After rising through the ranks of the military, Napoleon took over the French government. He was named first consul and quickly implemented his own policies. Later, he would be named first consul for life.
  • The Concordat of 1801

    The Concordat of 1801
    The Concordat of 1801 was a way for Napoleon to repair ties to the Church. The concordat was signed by Napoleon and Pope Pius VII because the Church was still one of the strongest powers in Europe at the time. If the clergy swore to uphold the French government, the French government would pay all the salaries of the clergy.
  • Napoleon Crowns Himself

    Napoleon Crowns Himself
    After being named first consul for life, Napoleon quickly extended his power by being crowned emperor. During the ceremony, he crowned himself rather than waiting for the Pope. Napoleon was supported by the French people which was why his rise to emperor was unchecked.
  • The Continental System

    The Continental System
    England gained a lot if it's money from importing and exporting. Napoleon wanted to stop England from making any money so he set up a system in which he would block the merchant trading ships. He tried to spread his navy out and stop all trade to Britain, but his navy was not strong enough. England was able to beat it and it was proven ineffectual.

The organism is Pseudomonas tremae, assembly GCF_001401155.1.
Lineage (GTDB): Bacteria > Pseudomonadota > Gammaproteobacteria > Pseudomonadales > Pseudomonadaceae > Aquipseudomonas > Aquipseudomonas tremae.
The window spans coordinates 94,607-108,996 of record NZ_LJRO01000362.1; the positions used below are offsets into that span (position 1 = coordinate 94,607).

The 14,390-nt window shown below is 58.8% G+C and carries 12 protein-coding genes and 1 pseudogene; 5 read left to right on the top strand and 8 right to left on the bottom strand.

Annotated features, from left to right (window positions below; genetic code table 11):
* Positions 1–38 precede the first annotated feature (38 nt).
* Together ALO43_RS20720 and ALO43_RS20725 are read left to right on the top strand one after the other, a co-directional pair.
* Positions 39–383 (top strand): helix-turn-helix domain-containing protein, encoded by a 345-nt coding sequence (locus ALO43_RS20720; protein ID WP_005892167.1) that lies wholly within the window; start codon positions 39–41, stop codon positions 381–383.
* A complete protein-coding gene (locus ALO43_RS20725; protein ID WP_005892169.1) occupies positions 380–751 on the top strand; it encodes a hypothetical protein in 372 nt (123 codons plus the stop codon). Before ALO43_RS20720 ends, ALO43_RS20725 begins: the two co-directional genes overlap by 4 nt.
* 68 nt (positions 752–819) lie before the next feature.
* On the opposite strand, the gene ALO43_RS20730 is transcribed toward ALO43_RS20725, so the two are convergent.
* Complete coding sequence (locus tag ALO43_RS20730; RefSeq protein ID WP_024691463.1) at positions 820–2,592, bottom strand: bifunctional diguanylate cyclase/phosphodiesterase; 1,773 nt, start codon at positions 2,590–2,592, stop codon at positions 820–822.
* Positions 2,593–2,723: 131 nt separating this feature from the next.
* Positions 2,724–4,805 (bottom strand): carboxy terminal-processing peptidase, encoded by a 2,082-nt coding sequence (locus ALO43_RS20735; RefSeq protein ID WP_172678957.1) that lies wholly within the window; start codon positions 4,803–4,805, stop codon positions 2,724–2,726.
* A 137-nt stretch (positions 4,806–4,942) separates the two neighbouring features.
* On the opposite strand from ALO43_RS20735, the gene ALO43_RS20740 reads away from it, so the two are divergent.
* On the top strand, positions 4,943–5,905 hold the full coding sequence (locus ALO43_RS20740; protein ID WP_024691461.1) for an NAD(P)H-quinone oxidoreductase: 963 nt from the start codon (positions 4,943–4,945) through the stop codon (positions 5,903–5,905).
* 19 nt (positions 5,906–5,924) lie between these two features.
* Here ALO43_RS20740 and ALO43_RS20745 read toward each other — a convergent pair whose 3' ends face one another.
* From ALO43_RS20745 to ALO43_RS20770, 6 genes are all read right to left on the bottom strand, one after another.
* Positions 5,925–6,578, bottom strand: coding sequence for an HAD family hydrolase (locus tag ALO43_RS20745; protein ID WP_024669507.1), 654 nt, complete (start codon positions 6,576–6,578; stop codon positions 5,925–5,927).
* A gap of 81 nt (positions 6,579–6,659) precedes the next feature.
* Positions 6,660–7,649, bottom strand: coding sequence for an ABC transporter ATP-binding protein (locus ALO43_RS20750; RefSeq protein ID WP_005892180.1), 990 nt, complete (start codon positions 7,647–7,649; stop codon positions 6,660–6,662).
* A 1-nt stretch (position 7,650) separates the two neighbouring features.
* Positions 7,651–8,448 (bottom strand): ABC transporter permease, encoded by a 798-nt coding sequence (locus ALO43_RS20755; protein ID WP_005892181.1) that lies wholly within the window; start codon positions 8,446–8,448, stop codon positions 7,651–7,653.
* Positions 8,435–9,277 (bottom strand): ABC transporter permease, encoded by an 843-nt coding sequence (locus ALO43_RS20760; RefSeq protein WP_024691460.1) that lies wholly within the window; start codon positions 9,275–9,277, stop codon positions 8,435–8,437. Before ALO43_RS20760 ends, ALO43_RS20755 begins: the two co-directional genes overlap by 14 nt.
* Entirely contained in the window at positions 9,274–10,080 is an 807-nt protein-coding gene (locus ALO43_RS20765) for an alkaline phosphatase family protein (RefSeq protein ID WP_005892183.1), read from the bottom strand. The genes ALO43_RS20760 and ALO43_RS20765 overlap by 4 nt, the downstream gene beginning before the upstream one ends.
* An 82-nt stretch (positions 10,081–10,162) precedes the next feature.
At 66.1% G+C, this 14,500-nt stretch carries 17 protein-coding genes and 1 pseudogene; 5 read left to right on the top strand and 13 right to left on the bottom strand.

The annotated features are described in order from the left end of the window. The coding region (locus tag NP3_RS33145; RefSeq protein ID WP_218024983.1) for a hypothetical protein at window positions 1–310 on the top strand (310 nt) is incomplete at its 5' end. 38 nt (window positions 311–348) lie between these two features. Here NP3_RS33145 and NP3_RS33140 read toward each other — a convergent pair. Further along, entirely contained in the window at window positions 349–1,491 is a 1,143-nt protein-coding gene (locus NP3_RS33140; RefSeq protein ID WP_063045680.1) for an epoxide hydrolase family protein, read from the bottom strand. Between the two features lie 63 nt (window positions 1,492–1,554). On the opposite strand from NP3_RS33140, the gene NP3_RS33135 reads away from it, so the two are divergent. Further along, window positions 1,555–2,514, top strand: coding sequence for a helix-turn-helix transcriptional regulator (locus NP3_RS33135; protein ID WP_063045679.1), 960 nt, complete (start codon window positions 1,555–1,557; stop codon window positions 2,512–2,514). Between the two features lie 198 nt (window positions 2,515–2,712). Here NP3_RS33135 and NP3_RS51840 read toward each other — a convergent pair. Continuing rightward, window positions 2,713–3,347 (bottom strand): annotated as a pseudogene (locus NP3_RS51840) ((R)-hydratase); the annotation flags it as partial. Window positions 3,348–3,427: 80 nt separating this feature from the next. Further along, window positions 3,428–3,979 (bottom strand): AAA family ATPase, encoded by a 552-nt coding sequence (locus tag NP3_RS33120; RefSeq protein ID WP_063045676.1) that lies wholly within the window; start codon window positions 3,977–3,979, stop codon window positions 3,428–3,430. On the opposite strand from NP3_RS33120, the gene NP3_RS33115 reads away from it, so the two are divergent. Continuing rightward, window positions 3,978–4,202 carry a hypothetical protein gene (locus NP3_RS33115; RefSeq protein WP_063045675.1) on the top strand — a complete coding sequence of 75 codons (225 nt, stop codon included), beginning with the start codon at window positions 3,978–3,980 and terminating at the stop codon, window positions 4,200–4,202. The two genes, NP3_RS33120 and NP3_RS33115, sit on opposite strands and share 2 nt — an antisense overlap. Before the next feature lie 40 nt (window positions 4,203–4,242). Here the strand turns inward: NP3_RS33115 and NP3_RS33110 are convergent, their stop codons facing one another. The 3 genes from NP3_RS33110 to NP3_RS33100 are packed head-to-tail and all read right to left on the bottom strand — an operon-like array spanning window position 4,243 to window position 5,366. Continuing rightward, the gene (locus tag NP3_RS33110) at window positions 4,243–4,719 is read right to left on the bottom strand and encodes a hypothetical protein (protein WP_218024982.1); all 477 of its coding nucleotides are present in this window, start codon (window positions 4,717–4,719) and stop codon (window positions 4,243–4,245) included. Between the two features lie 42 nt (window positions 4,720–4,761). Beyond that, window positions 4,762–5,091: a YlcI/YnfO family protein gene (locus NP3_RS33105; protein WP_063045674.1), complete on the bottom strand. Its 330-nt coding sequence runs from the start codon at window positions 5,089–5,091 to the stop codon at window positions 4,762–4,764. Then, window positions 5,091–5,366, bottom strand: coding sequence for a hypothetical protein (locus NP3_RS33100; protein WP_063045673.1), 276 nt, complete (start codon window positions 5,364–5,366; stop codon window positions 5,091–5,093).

• Napoleon Invades Russia

    Napoleon Invades Russia
    Napoleon was brilliant when it came to military wars and strategies. Unfortunately, he was overconfident in his army and decided to invade Russia. Using scorched earth tactics, the Russian army was constantly fleeing, burning down all the buildings in the surrounding area. The French army had nothing to live off of and eventually when he returned to France, Napoleon had lost 500000 of his troops.
  • The End of Napoleon. Or is it?

    The End of Napoleon. Or is it?
    After losing half a million of his soldiers in Russia, Napoleon's army was never the same. Other European countries were unhappy with Napoleon and they formed a coalition to beat him. After he abdicated his throne, he was exiled to the island of Elba. Many thought that the Napoleonic period, but he would return only a year later.